A Response to Avik Roy

Hat Tip To: 
Uri Manor

Forbes' Avik Roy and I butted heads last week on Twitter regarding the "How many enrollees were previously uninsured???" issue, and with it, the McKinsey study which claimed that only 11% (in January) or 27% (in February) of the QHP total were previously uninsured.

In a nutshell, I never said that McKinsey's 27% claim was wrong, I just said that the methodology they used to come up with 27% didn't tell us anything about the previously uninsured percent of exchange QHPs because McKinsey mixed together both exchange and off-exchange enrollments...without noting how many of their respondents came from each pool. Since we have no idea how many off-exchange enrollments there are, and we don't know how many of the respondents came from either pool anyway, there's no way of knowing how much of that 27% comes from either. It could be 0% and 54%. It could be 54% and 0%. It could, in theory, be 100% of one and 0% of the other.

In any event, Roy first responded by claiming that:

@UriManor @charles_gaba Off-exchange enrollments don’t affect exchange risk pool; usually previously insured. Not a big number either way.

— Avik Roy (@Avik) March 19, 2014

...which is not only wrong (both ON and OFF-exchange enrollments are part of the same risk pool, as I noted this morning and the Washington Post confirmed this afternoon, which means that the pool is certainly impacted (for good or for bad) by both groups), but which has absolutely nothing to do with my point.

He then concludes his tweet by stating, quite matter-of-factly, that the Off-Exchange number "isn't big" anyway.

Considering that I've documented nearly 560,000 off-exchange QHP enrollments to date (from only 2 states and a dozen or so companies across other states, out of the 200+ health insurance companies nationwide), this seems like a rather odd thing to say. Even if there isn't a single off-exchange enrollment that I haven't found yet (and there are most certainly many, many more out there), 560K out of over 5.6 million is still 10%, a sizeable number no matter how you slice it (and, at the time that he wrote his column on March 8th, Mr. Roy only knew of the 4.24 million exchange QHPs which had been announced by HHS; the 5M announcement wouldn't come for another week. This means that just about all of the 560K off-exchange QHPs that I have would have made up either 11% or 13% of the total that Mr. Roy knew of at the time that we had our exchange).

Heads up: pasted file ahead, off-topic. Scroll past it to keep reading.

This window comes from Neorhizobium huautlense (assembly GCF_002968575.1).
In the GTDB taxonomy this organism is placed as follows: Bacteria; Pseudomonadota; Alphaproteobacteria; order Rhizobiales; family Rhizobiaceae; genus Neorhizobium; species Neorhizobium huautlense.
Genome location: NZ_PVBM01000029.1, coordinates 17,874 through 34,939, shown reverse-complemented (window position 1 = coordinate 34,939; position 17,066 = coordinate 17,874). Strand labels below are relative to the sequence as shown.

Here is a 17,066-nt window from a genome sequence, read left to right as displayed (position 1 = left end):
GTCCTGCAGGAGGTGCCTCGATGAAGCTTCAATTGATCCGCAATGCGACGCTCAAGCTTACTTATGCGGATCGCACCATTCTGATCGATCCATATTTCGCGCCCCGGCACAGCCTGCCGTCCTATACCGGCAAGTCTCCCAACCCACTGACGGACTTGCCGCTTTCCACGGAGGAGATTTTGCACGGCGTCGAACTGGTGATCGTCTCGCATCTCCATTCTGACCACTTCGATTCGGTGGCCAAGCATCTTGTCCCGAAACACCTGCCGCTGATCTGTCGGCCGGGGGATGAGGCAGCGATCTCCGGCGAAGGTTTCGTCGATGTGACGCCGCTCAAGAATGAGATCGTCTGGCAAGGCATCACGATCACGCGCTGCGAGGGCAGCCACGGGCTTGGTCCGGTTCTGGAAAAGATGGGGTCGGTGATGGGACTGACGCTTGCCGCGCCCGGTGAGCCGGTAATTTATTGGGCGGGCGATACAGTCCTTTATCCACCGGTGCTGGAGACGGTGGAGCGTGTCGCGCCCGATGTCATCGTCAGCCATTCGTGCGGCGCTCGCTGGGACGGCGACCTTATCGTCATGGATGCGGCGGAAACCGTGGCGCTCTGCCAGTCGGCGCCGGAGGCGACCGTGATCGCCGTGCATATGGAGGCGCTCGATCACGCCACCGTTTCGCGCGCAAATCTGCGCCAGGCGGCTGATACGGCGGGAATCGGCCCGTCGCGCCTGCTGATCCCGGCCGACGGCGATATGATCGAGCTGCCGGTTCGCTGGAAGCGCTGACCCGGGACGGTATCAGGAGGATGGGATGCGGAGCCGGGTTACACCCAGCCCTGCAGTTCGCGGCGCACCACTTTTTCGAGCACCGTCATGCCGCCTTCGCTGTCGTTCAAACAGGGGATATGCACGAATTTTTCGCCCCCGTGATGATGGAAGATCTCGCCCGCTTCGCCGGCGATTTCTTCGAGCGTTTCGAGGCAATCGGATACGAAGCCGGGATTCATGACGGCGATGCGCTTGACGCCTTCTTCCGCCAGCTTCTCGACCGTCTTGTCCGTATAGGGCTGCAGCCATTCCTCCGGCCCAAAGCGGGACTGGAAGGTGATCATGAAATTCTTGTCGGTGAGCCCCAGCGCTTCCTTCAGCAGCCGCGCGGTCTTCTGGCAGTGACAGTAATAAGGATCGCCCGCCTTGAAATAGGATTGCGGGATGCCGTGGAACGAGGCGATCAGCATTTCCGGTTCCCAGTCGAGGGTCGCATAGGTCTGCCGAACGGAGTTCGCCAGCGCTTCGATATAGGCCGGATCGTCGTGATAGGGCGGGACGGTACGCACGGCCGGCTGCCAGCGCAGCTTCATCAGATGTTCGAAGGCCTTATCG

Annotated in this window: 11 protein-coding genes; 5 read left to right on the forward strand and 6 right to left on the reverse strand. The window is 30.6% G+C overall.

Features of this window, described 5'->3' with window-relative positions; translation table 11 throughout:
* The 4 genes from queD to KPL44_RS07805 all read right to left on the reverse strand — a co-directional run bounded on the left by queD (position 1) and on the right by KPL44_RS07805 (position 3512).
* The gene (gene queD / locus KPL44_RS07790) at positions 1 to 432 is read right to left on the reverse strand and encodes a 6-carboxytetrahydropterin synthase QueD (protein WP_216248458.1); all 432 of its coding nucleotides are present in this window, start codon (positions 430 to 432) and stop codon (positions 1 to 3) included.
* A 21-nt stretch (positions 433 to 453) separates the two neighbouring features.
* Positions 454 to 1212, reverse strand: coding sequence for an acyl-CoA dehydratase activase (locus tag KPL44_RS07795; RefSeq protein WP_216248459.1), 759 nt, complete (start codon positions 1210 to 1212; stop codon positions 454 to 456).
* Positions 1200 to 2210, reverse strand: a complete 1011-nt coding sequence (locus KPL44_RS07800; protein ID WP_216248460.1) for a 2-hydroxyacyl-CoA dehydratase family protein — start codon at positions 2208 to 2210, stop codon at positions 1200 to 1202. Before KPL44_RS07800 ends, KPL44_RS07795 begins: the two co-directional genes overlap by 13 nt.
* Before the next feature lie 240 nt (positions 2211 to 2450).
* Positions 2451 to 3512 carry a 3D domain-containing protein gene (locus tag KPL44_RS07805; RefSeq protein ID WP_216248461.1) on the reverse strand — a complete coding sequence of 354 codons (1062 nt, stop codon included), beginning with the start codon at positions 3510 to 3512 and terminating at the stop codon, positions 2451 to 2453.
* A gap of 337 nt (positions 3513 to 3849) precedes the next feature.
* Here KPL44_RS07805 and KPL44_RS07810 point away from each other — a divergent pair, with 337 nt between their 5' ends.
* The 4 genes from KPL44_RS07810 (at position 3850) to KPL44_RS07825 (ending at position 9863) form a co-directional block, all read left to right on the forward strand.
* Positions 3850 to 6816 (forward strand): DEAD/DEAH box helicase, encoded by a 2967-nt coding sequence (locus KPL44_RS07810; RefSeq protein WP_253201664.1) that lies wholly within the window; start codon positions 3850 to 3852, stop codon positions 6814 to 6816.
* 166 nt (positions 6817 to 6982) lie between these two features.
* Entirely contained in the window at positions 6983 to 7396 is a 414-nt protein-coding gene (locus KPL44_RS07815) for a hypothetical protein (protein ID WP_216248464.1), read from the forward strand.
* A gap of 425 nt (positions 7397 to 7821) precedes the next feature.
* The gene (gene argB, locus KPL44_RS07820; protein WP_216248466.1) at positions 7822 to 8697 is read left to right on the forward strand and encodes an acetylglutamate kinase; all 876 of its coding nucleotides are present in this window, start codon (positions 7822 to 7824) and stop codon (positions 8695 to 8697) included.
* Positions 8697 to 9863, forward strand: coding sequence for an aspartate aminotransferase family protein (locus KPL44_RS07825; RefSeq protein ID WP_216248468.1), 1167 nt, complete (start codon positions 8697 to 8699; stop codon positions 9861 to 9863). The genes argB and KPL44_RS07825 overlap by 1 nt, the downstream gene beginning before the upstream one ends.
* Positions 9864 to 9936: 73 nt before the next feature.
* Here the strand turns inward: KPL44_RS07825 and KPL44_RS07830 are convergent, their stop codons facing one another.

Anyway, he then made another rather curious point:

@charles_gaba @urimanor off-exchange enrollees (mostly) ineligible for subsidies. So far less likely to dent uninsured figures.

— Avik Roy (@Avik) March 19, 2014

...which I agree with completely, and which supports my point that off-exchange enrollees are far more likely to already have insurance, since these are mostly people who had a high enough income to afford health insurance without the subsidies already.

I encouraged Mr. Roy to read my piece explaining my issue with the McKinsey study (not that they did anything wrong, just that it doesn't mean what Mr. Roy and others keep insisting that it means), and left it at that.

So, anyway, that was mostly it until today, when he got back to me and said...

.@charles_gaba @UriManor Read your blog post. You overstate impact of off-exchange #Obamacare enrollment. See update: http://t.co/DZqoW1FWOT

— Avik Roy (@Avik) March 25, 2014

So, I read the update to his piece, which reads as follows: